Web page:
If Hadrat Abu Bakr had not issued such an explicit order - or if it had not survived - would the moral argument against indiscriminate destruction therefore cease to be Islamic? 

The Shi`ah do not accept the authority of Hadrat Abu Bakr. Suppose for a moment that no parallel Shi`i reference exists. Are the Shi`ah therefore excused from abhorring the Bomb? Would the Bomb somehow become less monstrous, more Islamic, by passing into Shi`i intellectual territory? Or would Shi`is en masse, for want of a traditional text, turn morally un-Islamic, become mutilating monsters?

Some Muslims do fear that lack of familiar validation means immediate moral ruin; the unauthorized is unequivocally wrong. If morality comes to us only from outside, if Islam is something we are obliged blindly to accept because Those Who Know tell us we must, then it is entirely possible that only by obeying all the "right" authorities can anybody be sufficiently Islamic. If that is true, then those who cite other authorities and hold other opinions are dangerous corrupters; social welfare requires that they be neutralized. Let's leave conflict with other communities out of it: the continuing intra-Muslim carnage in Pakistan and elsewhere is enough to show that this sort of terrified vision remains a dismally popular one.

But can an Islam that is so easily threatened really be the religion whose preservation has been guaranteed by God? Can something so fragile that the tiniest question rocks it actually be "the rope of Allah2the most trustworthy handhold, that never breaks?3 Doesn't it bear more resemblance to the "spider's house" of obstinate wishful thinking, which confuses one's own ingrained preferences with the truth?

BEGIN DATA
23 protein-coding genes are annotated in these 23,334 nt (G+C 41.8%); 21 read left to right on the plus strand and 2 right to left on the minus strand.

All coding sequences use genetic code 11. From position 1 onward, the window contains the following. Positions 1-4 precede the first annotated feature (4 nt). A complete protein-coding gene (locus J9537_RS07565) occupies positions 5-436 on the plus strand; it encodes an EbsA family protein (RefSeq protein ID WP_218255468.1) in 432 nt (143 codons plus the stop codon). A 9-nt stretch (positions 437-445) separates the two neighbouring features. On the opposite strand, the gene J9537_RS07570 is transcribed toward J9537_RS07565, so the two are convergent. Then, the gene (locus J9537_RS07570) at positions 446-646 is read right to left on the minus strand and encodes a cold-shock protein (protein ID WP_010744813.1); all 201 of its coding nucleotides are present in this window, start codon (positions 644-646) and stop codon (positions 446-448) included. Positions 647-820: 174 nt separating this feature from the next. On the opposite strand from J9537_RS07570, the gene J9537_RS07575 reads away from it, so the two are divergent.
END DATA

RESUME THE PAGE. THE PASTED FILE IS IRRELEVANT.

We've come across such preferences before, and been warned about them. "Shall we then feed those whom, if Allah had so willed, He would have fed (Himself)?'"4 protested the simultaneously complacent and socially very nervous Meccans. The Qur'an has relayed to us their tactic for self-justification. "When they do aught that is shameful, they say, "We found our fathers doing so," and, ‘Allah commanded us thus." Say: 'Allah never commands what is shameful!'5 Yes, they too pointed to religious tradition, and cited the name of Allah, in order to glorify their own self-interest and inertia. And they too could not tolerate an alternative view.

But "the weakest of all houses," the ayat tells us, "is the spider's house."6

In our last issue, Suroosh Irfani wrote about the powerlessness (first brought into public discourse by Edward Said as that seems so fatally to afflict the Muslims. Disasters strike us: nobody acts. Why? Perhaps because flimsiness comes naturally with living in spider's houses. Or perhaps merely because we are content that Islam should be what somebody else has said.

For quite awhile, we've believed it was safer that way. But our current circumstances argue, with devastating eloquence, that such is no longer the case. What, after all, are we protecting with our infinite reservations, our endless waiting for an unfindable imprimatur? If our situation now represents social and spiritual safety, with what worse difficulties could danger possibly present us?

What makes something Islamic? We become Muslims through believing in the unity of God; through adopting as our ideal the Holy Prophet Muhammadsalla Allahu `alayhi wa sallam; through following his example; and through showing a deep reverence for the revelation that came to us through him. We learn our Islam from the Qur'an, from the hadith, from the great personalities of the tradition with whom we enter into spiritual conversation, from our immediate teachers, our communities, our homes. But Islam does not come from any of these: it comes only from Allah. And Islam does not reside in any of these: it resides in the human heart.

For the faithful are those who, when Allah is mentioned, feel a tremor in their hearts; and when they hear His signs rehearsed, find their faith strengthened, and put their trust in their Lord; who establish regular prayers and spend (freely) out of the gifts We have given them for sustenance. Such, in truth, are the faithful. They have grades of dignity with their Lord, and forgiveness, and generous sustenance.7